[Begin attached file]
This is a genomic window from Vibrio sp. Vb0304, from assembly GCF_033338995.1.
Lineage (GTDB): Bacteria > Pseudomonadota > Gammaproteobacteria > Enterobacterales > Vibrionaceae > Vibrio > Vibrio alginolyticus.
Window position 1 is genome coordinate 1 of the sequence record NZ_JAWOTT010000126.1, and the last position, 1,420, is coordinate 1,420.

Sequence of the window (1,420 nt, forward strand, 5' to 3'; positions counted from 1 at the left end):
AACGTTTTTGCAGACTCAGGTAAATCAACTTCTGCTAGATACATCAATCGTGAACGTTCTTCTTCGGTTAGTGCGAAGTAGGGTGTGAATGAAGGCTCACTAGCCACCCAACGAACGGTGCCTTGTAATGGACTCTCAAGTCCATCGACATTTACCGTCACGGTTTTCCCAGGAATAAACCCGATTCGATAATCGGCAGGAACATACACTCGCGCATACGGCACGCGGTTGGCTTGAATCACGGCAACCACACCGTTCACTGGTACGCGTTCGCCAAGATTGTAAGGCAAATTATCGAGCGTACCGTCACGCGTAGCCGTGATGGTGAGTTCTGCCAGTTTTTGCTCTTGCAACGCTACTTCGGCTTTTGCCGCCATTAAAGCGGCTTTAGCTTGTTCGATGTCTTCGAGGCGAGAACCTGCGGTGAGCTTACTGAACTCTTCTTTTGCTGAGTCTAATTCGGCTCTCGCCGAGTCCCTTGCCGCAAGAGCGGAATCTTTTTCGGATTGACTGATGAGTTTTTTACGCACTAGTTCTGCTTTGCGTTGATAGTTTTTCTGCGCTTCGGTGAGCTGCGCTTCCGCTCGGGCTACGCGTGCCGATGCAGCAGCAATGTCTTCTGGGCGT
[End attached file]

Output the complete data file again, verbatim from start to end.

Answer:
This is a genomic window from Vibrio sp. Vb0304, from assembly GCF_033338995.1.
Lineage (GTDB): Bacteria > Pseudomonadota > Gammaproteobacteria > Enterobacterales > Vibrionaceae > Vibrio > Vibrio alginolyticus.
Window position 1 is genome coordinate 1 of the sequence record NZ_JAWOTT010000126.1, and the last position, 1,420, is coordinate 1,420.

Sequence of the window (1,420 nt, forward strand, 5' to 3'; positions counted from 1 at the left end):
AACGTTTTTGCAGACTCAGGTAAATCAACTTCTGCTAGATACATCAATCGTGAACGTTCTTCTTCGGTTAGTGCGAAGTAGGGTGTGAATGAAGGCTCACTAGCCACCCAACGAACGGTGCCTTGTAATGGACTCTCAAGTCCATCGACATTTACCGTCACGGTTTTCCCAGGAATAAACCCGATTCGATAATCGGCAGGAACATACACTCGCGCATACGGCACGCGGTTGGCTTGAATCACGGCAACCACACCGTTCACTGGTACGCGTTCGCCAAGATTGTAAGGCAAATTATCGAGCGTACCGTCACGCGTAGCCGTGATGGTGAGTTCTGCCAGTTTTTGCTCTTGCAACGCTACTTCGGCTTTTGCCGCCATTAAAGCGGCTTTAGCTTGTTCGATGTCTTCGAGGCGAGAACCTGCGGTGAGCTTACTGAACTCTTCTTTTGCTGAGTCTAATTCGGCTCTCGCCGAGTCCCTTGCCGCAAGAGCGGAATCTTTTTCGGATTGACTGATGAGTTTTTTACGCACTAGTTCTGCTTTGCGTTGATAGTTTTTCTGCGCTTCGGTGAGCTGCGCTTCCGCTCGGGCTACGCGTGCCGATGCAGCAGCAATGTCTTCTGGGCGT